The following detailed description illustrates the invention by way of example and not by way of limitation. This description will clearly enable one skilled in the art to make and use the invention, and describes several embodiments, adaptations, variations, alternatives and uses of the invention, including what we presently believe is the best mode of carrying out the invention.
This invention is an improvement on the adjustable cross bar connector shown in detail in FIG. 4 of U.S. Pat. No. 5,203,039 and identified by numerals 20-25 of that patent and on the connector identified by the numerals 100 et. seq. in U.S. Pat. No. 6,209,155. The structures of U.S. Pat. Nos. 5,203,039 and 5,502,852 and 6,209,155 are herein incorporated by reference to the extent necessary to define a background for a completion of the present disclosure.
U.S. Pat. No. 6,209,155 describes the fastening bracket 100 which slidably attaches the main cross bar member 101 to the adjustable cross bar member 102.
The main cross bar member 101 is an “L” angle, which has a horizontal flange or web 103 and a right angle vertical flange or web 104. The vertical flange 104 terminates at 105 inwardly from the outboard edge 106 of the horizontal flange 103. This defines a cut-out area which engages the inside of side rail 107 while the horizontal flange 103 has an opening 108 which overlaps the lip 107 a of the side rail 107 and accommodates a screw (not shown) or other suitable means for fastening the main cross member 101 to the side rail 107. The adjustable cross bar member 102 likewise has a vertical flange 109 and a horizontal flange 110. The flanges 103, 110 and 104, 109 are of approximately equal size. The outboard end 111 of the adjustable cross member 102 is of similar construction to the outboard edge 106 of the main flange 101 and includes an opening 108 to accommodate a screw or other suitable fastener to attach the cross bar 102 to the side rail lip 107 a. The main cross bar member 101 is provided with spaced openings 112 in the horizontal flange 103 adjacent to its inboard end 113. When the side rail 107 and lip 107 a are wood, screws 107 b are used to fasten the cross bar members 101, 102 to the lip 107 a. When the side rail 107 and lips 107 a are metal (FIG. 4), bolts and nuts 107 c are used. The outboard edges 106, 111 of the cross bar members 101, 102 can be forced against the insides of the side rails 107 to lock the cross bar in position without fastening to the lips 107 a.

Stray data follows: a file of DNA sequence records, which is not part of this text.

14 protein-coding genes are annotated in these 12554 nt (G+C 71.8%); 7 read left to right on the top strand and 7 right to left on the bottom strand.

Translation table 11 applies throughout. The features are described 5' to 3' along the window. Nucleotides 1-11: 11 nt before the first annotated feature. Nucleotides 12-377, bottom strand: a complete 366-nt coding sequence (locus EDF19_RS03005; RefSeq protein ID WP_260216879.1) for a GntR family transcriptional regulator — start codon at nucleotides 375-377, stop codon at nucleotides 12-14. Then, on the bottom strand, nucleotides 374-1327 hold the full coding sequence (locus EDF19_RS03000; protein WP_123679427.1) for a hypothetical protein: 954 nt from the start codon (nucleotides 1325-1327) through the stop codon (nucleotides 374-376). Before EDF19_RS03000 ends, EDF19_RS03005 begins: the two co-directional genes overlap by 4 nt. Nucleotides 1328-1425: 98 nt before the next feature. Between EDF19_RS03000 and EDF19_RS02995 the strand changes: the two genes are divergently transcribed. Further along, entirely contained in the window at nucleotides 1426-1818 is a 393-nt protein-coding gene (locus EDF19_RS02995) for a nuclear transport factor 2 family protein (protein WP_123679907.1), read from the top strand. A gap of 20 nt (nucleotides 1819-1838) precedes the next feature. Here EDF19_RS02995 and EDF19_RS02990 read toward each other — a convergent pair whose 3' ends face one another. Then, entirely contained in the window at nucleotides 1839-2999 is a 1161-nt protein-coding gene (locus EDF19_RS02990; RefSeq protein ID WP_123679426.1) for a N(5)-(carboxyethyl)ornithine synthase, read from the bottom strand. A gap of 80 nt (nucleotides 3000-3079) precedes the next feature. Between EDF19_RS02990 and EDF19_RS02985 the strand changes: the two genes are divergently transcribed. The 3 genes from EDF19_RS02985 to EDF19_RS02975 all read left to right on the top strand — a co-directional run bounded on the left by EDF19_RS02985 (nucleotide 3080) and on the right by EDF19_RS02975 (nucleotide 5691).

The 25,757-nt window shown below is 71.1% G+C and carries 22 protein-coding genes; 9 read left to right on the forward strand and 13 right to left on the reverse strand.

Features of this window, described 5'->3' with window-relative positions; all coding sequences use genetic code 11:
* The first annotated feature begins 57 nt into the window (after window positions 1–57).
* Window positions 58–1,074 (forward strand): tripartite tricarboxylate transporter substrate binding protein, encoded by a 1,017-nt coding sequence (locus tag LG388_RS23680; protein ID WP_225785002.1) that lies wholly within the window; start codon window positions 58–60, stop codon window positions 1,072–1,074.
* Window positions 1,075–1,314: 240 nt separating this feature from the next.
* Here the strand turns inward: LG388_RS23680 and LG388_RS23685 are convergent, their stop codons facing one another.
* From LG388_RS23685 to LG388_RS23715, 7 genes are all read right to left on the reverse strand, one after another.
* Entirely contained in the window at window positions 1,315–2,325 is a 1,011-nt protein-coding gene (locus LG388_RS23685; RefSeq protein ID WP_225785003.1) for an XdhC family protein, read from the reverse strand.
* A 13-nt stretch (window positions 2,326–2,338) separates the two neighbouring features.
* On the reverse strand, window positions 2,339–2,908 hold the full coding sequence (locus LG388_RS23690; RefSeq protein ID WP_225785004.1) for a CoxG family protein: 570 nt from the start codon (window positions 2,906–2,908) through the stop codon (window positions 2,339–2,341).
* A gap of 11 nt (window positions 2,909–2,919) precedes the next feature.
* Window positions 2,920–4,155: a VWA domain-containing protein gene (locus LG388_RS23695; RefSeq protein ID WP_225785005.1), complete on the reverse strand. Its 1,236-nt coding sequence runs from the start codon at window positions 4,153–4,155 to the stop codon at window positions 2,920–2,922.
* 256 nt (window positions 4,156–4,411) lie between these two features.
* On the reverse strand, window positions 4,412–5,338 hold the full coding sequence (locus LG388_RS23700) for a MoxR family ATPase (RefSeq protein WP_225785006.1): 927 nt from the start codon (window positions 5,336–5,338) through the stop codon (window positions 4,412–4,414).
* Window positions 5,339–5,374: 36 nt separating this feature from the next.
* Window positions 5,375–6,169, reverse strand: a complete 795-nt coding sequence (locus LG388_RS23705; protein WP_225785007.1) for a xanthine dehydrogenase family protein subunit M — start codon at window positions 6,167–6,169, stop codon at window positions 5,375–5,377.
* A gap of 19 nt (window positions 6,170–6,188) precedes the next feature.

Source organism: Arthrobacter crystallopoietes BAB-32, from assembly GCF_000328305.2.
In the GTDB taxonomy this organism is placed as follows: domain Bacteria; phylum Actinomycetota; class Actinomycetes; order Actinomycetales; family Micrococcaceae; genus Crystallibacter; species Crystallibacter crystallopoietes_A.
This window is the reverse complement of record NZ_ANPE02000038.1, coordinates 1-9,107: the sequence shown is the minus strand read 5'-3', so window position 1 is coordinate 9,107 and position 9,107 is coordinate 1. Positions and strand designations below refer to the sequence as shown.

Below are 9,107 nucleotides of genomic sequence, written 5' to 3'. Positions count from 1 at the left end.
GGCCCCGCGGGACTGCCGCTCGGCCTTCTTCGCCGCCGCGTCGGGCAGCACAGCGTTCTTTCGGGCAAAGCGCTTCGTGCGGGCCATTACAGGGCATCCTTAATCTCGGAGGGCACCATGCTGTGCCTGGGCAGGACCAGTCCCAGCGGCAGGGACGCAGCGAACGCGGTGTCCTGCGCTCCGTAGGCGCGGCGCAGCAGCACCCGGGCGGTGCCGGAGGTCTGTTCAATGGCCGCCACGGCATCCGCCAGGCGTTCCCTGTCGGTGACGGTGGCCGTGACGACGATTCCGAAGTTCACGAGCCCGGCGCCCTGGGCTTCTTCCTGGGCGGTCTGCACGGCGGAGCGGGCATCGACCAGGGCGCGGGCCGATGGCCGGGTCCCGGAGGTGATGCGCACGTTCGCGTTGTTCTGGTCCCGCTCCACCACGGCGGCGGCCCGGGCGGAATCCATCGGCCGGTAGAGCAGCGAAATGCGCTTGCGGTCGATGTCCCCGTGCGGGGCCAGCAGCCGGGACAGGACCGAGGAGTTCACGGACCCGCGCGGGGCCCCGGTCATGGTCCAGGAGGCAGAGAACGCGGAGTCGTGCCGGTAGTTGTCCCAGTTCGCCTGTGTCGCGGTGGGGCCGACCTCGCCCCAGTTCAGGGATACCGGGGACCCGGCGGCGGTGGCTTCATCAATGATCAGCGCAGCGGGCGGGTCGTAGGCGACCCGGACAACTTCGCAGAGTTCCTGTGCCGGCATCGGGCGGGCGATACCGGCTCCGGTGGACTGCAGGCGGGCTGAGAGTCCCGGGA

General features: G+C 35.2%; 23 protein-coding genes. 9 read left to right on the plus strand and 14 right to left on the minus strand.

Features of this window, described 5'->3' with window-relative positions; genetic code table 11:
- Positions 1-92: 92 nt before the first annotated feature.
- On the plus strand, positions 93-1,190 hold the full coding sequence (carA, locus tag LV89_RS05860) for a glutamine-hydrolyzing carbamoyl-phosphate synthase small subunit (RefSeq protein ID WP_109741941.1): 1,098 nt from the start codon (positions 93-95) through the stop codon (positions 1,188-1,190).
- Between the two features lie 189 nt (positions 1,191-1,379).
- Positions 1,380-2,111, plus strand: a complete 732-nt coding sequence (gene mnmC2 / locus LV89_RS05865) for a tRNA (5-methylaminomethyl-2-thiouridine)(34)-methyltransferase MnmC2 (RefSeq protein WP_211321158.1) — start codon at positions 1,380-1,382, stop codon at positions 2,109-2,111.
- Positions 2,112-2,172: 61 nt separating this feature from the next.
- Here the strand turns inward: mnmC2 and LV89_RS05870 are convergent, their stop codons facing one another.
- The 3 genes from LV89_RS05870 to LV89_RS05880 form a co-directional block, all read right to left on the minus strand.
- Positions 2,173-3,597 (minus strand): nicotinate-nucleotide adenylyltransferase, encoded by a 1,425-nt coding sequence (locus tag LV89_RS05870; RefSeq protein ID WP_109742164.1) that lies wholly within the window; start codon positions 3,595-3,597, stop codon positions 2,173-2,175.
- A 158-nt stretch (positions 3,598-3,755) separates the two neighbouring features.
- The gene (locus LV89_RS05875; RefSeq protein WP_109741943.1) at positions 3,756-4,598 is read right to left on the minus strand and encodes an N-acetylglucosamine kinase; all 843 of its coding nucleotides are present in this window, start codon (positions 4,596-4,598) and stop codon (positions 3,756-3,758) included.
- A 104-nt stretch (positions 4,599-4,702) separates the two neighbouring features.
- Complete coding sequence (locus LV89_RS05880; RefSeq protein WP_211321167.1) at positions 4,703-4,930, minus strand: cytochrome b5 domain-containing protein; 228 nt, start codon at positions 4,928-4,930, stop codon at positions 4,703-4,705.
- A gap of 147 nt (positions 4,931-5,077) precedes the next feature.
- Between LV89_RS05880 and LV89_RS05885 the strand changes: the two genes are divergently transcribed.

The bracket 100 preferably is about 6 inches in length for a bed cross bar, but can be any length for other applications as long as its sufficiently long to provide rigidity and strength to the extended cross bar. The bracket 100 has a horizontal flange 116 and a vertical right angular flange 117. The horizontal flange 116 is aligned with the horizontal flanges 103, 110 of the cross bar members 101, 102. The horizontal flange 116 is provided with laterally spaced inwardly directed lances or tabs 118, which are aligned with and designed to engage the main cross bar openings 112. The lances 118 depend from the flange 116 and are partially severed in forming. They are bent downwardly into the body of the bracket 100. The horizontal flange 116 of bracket 100 has a right angular vertical flange 119 and an inturned lip 120 which all define a horizontal track 121. The vertical flange 117 of the bracket 100 has a right angular horizontal flange 122 and an upturned lip 123 which all define a vertical track 124. This is most clearly shown in FIG. 3.
The tracks 121 and 124 are sized to accommodate the cross bar members 101 and 102 in a relatively sliding arrangement. The bracket 100 is fastened to the main cross member 101 by the engagement of the lances 118 in the openings 112. When the adjustable member 102 is slid into bracket 100, it forces lances 118 into the openings 112 of the main cross bar member 101. Thus the bracket 100 is fixed to the main member 101 while the adjustable member 102 is still adjustable with respect to the main member 101 and can be extended to the necessary width to bridge the distance between the bed side rails 107. Thus the cross bar members 101, 102 can be collapsed or extended to accommodate different bed widths without using tools and results in a strong joint and a rigid cross member. As previously noted, the ends 106, 111 of the cross bar members 101, 102 can be firmly seated against the inside edges of the bed rails 107 and will resist rotation or other movement. An important aspect of this invention is that the bracket horizontal flange 116 and the lances 118 are aligned with the cross member horizontal flanges 103, 110 so that the weight of springs, mattresses and users urges the lances 118 into engagement with the openings 112 to strengthen the grip between the flange 100 and the cross bar members 101, 102.